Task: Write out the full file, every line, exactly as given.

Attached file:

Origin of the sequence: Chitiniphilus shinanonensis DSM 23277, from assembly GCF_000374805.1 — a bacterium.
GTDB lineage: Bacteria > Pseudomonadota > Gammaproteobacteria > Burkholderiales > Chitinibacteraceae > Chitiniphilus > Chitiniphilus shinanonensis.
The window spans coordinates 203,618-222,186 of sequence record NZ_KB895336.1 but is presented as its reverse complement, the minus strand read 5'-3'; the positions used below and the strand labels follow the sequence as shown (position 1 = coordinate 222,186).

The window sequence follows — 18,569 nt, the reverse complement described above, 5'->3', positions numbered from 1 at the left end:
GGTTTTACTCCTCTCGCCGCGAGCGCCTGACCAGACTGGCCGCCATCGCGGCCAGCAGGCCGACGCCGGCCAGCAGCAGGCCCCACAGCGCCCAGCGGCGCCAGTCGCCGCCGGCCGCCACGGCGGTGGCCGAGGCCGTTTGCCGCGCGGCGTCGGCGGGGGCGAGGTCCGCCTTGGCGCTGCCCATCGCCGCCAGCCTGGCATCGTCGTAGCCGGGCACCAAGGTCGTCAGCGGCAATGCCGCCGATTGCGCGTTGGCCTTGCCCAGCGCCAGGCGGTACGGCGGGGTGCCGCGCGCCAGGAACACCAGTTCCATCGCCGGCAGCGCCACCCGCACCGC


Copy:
Origin of the sequence: Chitiniphilus shinanonensis DSM 23277, from assembly GCF_000374805.1 — a bacterium.
GTDB lineage: Bacteria > Pseudomonadota > Gammaproteobacteria > Burkholderiales > Chitinibacteraceae > Chitiniphilus > Chitiniphilus shinanonensis.
The window spans coordinates 203,618-222,186 of sequence record NZ_KB895336.1 but is presented as its reverse complement, the minus strand read 5'-3'; the positions used below and the strand labels follow the sequence as shown (position 1 = coordinate 222,186).

The window sequence follows — 18,569 nt, the reverse complement described above, 5'->3', positions numbered from 1 at the left end:
GGTTTTACTCCTCTCGCCGCGAGCGCCTGACCAGACTGGCCGCCATCGCGGCCAGCAGGCCGACGCCGGCCAGCAGCAGGCCCCACAGCGCCCAGCGGCGCCAGTCGCCGCCGGCCGCCACGGCGGTGGCCGAGGCCGTTTGCCGCGCGGCGTCGGCGGGGGCGAGGTCCGCCTTGGCGCTGCCCATCGCCGCCAGCCTGGCATCGTCGTAGCCGGGCACCAAGGTCGTCAGCGGCAATGCCGCCGATTGCGCGTTGGCCTTGCCCAGCGCCAGGCGGTACGGCGGGGTGCCGCGCGCCAGGAACACCAGTTCCATCGCCGGCAGCGCCACCCGCACCGC